Katie Stokes Chats About Virtual Client Service


Last Updated on July 20, 2020 by John Prendergast

Katie Stokes, financial analyst for Core Advisors, recently sat down with us for a chat about virtual client services and how to implement them. Due to COVID-19 worldwide pandemic, many business are switching to digital/virtual services to assist customers and clients with the high-quality service they deserve. Here’s what Katie had to say on the subject:

Transcript of the Interview:

John – So, you know, Katie, thank you for being here today. I just want to introduce you to everyone. So for all of you who are listening and watching, this is Katie Stokes, financial analyst for Core Advisors. Katie holds a CFA and charter holder and she holds a CFP. She serves on the CFA board or CFA Society of South Carolina. She’s been written about and quoted in publications like The Wall Street Journal, among others, and speaks on financial planning. So welcome, Katie, and thank you for joining us.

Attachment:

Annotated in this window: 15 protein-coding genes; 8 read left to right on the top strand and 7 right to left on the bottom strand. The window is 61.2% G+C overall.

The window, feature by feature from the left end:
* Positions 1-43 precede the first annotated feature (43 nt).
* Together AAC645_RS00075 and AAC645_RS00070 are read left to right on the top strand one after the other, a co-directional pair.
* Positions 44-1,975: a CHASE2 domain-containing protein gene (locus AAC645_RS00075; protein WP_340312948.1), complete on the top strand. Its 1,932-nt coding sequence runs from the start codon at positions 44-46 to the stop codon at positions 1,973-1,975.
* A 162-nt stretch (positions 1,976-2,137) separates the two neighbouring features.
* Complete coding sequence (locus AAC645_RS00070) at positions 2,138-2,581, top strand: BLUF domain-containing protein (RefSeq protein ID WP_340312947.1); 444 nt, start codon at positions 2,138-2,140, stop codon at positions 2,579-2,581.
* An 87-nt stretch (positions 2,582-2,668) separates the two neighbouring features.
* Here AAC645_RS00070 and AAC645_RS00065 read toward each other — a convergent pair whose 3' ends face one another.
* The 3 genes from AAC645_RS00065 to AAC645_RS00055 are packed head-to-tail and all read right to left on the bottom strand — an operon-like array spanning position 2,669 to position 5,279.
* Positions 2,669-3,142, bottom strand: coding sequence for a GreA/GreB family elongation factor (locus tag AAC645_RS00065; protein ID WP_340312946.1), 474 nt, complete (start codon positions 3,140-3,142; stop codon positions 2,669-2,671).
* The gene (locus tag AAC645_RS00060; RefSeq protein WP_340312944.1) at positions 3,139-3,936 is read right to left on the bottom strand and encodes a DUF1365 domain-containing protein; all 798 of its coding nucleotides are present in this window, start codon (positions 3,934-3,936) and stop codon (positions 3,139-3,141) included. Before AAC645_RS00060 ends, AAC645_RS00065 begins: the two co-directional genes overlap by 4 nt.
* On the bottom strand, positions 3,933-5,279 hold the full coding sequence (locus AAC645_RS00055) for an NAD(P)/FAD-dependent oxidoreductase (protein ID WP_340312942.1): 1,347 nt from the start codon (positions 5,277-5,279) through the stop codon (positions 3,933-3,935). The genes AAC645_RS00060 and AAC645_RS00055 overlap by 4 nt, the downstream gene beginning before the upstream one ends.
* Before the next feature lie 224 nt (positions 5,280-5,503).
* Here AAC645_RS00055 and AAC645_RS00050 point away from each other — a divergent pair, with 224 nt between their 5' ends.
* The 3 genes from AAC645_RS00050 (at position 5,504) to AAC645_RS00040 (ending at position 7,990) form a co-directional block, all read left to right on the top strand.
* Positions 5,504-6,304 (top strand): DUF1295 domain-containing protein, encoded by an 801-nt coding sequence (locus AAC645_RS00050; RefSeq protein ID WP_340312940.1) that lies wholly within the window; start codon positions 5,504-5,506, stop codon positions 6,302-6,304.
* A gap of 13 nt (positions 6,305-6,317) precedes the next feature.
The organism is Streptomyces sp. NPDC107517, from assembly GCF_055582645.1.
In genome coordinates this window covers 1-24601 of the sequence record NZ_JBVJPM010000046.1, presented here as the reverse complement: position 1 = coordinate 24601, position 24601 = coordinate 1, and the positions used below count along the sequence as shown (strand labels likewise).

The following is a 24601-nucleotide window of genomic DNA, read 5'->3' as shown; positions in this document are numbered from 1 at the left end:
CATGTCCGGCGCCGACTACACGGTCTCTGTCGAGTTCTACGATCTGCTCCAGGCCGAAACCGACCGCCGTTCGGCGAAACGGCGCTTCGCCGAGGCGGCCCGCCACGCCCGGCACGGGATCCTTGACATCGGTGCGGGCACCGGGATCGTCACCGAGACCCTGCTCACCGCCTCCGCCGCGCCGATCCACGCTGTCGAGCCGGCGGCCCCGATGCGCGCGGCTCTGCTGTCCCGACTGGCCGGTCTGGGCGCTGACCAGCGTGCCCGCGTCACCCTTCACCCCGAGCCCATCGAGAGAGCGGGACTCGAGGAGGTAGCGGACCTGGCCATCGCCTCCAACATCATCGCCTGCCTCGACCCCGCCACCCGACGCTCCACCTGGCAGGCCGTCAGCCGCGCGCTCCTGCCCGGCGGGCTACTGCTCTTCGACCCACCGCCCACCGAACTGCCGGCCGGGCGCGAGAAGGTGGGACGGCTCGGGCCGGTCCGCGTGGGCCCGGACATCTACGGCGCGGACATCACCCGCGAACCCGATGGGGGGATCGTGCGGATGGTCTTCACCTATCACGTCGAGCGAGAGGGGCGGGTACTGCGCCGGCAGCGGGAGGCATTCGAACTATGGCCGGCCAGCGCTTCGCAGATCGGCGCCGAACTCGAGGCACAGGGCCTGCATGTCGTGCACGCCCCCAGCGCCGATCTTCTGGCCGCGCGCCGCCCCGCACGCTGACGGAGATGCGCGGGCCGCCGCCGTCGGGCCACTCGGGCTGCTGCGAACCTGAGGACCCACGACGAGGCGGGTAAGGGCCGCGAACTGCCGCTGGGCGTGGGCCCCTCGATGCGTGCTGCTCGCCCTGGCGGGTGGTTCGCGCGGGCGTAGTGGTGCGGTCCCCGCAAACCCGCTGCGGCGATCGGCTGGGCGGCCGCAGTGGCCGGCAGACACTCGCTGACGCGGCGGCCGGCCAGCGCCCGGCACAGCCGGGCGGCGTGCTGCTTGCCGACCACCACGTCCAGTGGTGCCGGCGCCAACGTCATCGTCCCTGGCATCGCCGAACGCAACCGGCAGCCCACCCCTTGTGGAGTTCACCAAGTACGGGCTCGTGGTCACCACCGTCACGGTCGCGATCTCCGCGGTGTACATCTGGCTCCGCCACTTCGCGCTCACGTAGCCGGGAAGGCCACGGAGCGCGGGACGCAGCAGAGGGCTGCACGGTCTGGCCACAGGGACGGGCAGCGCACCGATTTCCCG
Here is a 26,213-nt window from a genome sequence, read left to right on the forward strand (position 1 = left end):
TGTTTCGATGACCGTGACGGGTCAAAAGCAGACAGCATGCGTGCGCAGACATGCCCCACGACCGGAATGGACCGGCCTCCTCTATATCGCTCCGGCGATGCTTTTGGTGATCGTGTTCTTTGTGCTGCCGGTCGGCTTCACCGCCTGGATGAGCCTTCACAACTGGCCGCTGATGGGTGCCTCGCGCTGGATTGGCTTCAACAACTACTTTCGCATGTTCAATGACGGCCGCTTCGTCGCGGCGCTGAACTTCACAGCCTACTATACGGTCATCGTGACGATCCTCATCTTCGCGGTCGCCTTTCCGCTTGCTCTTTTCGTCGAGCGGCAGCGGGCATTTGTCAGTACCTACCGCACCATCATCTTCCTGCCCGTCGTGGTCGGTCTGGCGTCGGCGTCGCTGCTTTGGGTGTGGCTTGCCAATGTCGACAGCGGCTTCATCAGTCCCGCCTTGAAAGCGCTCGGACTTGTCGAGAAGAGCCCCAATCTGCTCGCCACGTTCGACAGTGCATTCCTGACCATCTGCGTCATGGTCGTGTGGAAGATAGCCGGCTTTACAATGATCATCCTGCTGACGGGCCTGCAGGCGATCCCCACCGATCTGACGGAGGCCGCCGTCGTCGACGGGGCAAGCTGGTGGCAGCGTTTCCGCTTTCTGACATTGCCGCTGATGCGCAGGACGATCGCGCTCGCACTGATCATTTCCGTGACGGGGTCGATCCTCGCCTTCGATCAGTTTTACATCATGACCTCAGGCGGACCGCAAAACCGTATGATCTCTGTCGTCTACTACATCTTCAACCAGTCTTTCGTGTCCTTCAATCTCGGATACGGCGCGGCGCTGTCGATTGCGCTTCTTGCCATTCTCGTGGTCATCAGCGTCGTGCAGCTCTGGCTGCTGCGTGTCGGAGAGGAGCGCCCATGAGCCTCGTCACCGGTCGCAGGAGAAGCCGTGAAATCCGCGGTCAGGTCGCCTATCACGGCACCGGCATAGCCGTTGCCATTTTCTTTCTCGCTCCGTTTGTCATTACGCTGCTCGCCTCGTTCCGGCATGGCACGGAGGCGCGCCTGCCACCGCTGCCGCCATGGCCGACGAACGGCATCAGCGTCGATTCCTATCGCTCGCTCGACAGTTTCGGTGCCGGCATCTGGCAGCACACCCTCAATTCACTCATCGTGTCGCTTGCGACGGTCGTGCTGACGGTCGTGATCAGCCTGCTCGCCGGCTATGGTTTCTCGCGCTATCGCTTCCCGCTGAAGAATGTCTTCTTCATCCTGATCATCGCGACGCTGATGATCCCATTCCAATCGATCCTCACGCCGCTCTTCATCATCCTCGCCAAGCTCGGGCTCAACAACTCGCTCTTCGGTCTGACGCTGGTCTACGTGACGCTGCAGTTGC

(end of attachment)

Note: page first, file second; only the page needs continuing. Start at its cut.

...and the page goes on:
Katie – Thank you.

John – So we’re here to talk about how to serve clients remotely or virtually or digitally or how you’d like to describe it. But before we get going on on that topic, can you talk a little bit about how you got started in the business and really what drives you to serve clients?

Katie – Well, I actually got started pretty young and I had a small RIAA that basically took a chance on me. And so I went through first the CFP program and I was on the planning side for lots and lots of years where I did mostly planning, which obviously involves investments, but I didn’t focus specifically on investments. About five years ago, I moved into more of a investment centered role. And that’s when I went in, started to do the CFA route that that would be fun to do in my mid 30s. But so it’s really. I didn’t do planning directly at college in part of the reason was, is I had a real hard time with a lot of the complex associated with giving people advice and selling. So I wanted to be able to give advice. So when I had that opportunity, I took it. And that’s basically where we are now. And I’ve always been on the side and always been on the advice side. And that’s where I’m comfortable. So really, I think. I think being able to deliver not just advice that sounds good, but actually good advice that’s going to help clients in the long run is. I mean, that’s that’s one year. I guess my role here.

John – And you know, what is it about delivering advice to clients and helping them with their financial lives was the attractor for you? What? What’s that underlying thing that really gets you up in the morning?